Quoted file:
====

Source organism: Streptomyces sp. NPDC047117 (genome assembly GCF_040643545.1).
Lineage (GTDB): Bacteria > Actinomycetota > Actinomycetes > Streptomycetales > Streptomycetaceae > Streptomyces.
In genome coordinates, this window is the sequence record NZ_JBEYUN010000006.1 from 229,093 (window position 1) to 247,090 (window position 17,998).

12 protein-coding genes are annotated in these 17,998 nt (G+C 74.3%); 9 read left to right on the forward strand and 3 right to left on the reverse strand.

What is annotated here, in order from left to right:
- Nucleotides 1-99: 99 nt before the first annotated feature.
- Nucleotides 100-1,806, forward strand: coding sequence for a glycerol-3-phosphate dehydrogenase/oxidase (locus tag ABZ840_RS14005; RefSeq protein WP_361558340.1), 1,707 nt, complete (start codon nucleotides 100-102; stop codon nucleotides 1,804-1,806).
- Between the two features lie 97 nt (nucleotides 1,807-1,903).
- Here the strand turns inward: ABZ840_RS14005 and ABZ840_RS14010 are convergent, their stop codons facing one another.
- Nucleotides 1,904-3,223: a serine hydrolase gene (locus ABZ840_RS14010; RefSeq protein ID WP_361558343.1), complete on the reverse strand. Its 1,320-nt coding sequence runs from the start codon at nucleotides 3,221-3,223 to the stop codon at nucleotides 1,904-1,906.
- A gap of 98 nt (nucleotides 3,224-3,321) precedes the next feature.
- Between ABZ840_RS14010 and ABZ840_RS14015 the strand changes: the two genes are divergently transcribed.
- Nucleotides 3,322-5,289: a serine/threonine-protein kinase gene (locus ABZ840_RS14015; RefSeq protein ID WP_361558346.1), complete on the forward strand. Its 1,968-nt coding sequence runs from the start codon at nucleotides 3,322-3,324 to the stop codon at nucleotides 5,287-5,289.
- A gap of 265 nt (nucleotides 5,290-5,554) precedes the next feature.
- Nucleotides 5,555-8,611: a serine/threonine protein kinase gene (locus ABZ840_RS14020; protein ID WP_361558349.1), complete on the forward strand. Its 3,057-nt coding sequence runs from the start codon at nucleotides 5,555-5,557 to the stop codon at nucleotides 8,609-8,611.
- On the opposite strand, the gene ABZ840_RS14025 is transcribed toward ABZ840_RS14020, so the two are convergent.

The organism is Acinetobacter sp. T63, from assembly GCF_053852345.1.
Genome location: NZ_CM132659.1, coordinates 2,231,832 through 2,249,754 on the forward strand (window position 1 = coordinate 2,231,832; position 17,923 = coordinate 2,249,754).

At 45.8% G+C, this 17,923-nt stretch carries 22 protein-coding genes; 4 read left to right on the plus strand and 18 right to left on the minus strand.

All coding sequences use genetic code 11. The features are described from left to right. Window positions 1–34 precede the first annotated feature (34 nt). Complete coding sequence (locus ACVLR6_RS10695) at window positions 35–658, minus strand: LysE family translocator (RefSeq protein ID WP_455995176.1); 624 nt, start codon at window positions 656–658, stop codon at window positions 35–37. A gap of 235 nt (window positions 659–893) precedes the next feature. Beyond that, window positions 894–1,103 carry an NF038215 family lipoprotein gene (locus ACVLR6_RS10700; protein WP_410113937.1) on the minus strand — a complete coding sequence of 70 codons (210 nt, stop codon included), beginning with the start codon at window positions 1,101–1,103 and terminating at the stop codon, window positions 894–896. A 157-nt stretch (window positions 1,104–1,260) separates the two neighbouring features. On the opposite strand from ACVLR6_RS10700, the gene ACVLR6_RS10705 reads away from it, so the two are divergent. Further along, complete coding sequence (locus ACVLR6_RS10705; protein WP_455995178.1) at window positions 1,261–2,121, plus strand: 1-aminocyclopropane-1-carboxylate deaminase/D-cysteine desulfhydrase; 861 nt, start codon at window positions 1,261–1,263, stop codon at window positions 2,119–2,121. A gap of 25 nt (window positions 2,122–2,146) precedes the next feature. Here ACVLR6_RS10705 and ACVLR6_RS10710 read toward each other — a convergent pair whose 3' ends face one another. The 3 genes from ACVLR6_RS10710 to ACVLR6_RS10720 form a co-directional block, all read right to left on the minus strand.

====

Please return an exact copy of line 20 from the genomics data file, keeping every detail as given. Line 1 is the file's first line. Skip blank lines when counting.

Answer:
All coding sequences use genetic code 11. The features are described from left to right. Window positions 1–34 precede the first annotated feature (34 nt). Complete coding sequence (locus ACVLR6_RS10695) at window positions 35–658, minus strand: LysE family translocator (RefSeq protein ID WP_455995176.1); 624 nt, start codon at window positions 656–658, stop codon at window positions 35–37. A gap of 235 nt (window positions 659–893) precedes the next feature. Beyond that, window positions 894–1,103 carry an NF038215 family lipoprotein gene (locus ACVLR6_RS10700; protein WP_410113937.1) on the minus strand — a complete coding sequence of 70 codons (210 nt, stop codon included), beginning with the start codon at window positions 1,101–1,103 and terminating at the stop codon, window positions 894–896. A 157-nt stretch (window positions 1,104–1,260) separates the two neighbouring features. On the opposite strand from ACVLR6_RS10700, the gene ACVLR6_RS10705 reads away from it, so the two are divergent. Further along, complete coding sequence (locus ACVLR6_RS10705; protein WP_455995178.1) at window positions 1,261–2,121, plus strand: 1-aminocyclopropane-1-carboxylate deaminase/D-cysteine desulfhydrase; 861 nt, start codon at window positions 1,261–1,263, stop codon at window positions 2,119–2,121. A gap of 25 nt (window positions 2,122–2,146) precedes the next feature. Here ACVLR6_RS10705 and ACVLR6_RS10710 read toward each other — a convergent pair whose 3' ends face one another. The 3 genes from ACVLR6_RS10710 to ACVLR6_RS10720 form a co-directional block, all read right to left on the minus strand.